Verizon to Pay $4.8 Billion for Yahoo’s Core Business [The New York Times] Yahoo was the front door to the web for an early generation of internet users, and its services still attract a billion visitors a month. But the internet is an unforgiving place for yesterday’s great idea, and on Sunday, Yahoo reached the end of the line as an independent company. The board of the Silicon Valley company agreed to sell Yahoo’s core internet operations and land holdings to Verizon for $4.8 billion, according to people briefed on the matter, who were not authorized to speak about the deal before the planned announcement on Monday morning. [more inside]
Dr Kate Granger has died at the age of 34, three years after a hospital stay with post-operative sepsis prompoted her to start the "Hello, my name is..." campaign. The campaign has now spread across the entire NHS, and out of this has also come the Kate Granger Compassionate Care Awards. She wrote two books and a blog, as well as tweeting about her experiences as a doctor becoming a patient, and having terminal cancer. Three days before she died, she hit her fundraising target for the Leeds Cancer Centre. [more inside]
Waltzing Matilda is the bush ballad that introduced elements of Australian slang to generations of Americans. Instantly recognizable but less familiar is Waltjim Bat Matilda a version by Darwin-based indigenous singer Ali Mills. She’s singing in Kriol, which is spoken by more people than any other language exclusive to Australia and is based on the highly endangered Gurindi. Waltjim Bad Matilda is also the name of Mills’ first solo album after performing many years with the Mills Sisters.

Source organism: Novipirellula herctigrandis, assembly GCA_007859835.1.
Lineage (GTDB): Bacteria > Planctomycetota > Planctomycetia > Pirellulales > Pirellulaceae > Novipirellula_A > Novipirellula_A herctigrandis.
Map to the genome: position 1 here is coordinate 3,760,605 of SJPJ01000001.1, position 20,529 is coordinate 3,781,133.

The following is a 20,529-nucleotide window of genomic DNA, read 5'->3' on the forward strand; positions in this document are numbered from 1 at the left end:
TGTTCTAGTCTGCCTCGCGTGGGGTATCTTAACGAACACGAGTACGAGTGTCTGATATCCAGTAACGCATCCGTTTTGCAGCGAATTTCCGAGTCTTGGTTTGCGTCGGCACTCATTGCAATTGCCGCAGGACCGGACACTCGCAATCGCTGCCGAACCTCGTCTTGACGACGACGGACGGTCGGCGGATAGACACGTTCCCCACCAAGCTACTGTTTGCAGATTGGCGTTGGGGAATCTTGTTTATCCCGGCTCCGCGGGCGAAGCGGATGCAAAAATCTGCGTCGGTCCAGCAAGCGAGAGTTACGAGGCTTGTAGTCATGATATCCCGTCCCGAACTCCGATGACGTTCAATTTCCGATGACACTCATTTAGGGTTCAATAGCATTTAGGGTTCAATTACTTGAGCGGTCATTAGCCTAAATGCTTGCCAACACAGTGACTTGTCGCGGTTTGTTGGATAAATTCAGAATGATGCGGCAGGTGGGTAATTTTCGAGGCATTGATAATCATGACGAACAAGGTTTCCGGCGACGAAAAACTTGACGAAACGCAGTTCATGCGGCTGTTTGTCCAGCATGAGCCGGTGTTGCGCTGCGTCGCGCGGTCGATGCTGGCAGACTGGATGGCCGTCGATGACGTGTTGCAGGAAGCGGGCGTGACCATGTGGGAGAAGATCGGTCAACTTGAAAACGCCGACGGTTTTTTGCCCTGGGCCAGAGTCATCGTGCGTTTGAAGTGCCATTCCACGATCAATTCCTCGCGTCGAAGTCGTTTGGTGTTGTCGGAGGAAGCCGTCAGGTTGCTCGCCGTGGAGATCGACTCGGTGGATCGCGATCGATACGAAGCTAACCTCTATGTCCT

Two years ago, an Italian Foo Fighters fan came up with a crazy idea to convince the Foo Fighters to play in his home town of Cesena, Italy - assembling 1000 musicians and make a video of them all playing "Learn to Fly.". One year ago, they released their video, and the Foos agreed to add their city to the tour. But the band from Cesena had so much fun that they're all getting back together today to do a concert themselves. [more inside]
This September, the 10th annual Great Salt Lick Contest will be held in Baker City, Oregon. There's also a short public radio piece on a past event, and a less frame-filled facebook image gallary of past winners.
And I Will Kiss is the music to the Industrial Revolution (Pandemonium) sequence of the 2012 London Olympic Games Opening Ceremony [shorter version]. With the input of Dame Evelyn Glennie, the Grimethorpe Colliery Band, the London Symphony Orchestra and 1,000 volunteer drummers, Underworld produced a 17 minute piece to the brief of frightening people. [more inside]
Nickelodeon is turning its 90s kids' game show Legends of the Hidden Temple into a movie.
Peter Staley was a 24 year-old banker at J.P. Morgan when he was diagnosed with AIDS in 1985. His brother, Jes, worked there as well. In a Q&A with Fortune, they discuss how their paths diverged,
"It is said that every new nation or groups making claims to nationhood needs to have a national football team, otherwise you may as well not exist in the first place. The late historian Eric Hobsbawm once declared: “The imagined community of millions seems more real as a team of eleven named people. The individual, even the one who only cheers, becomes a symbol of his nation himself.” So, in the absence of recognition by formal political bodies, recognition by the Fédération Internationale de Football Associated (FIFA)—which is larger than the United Nations—can be a boon in struggles for political self-determination." Now Western Sahara is trying some football diplomacy of their own.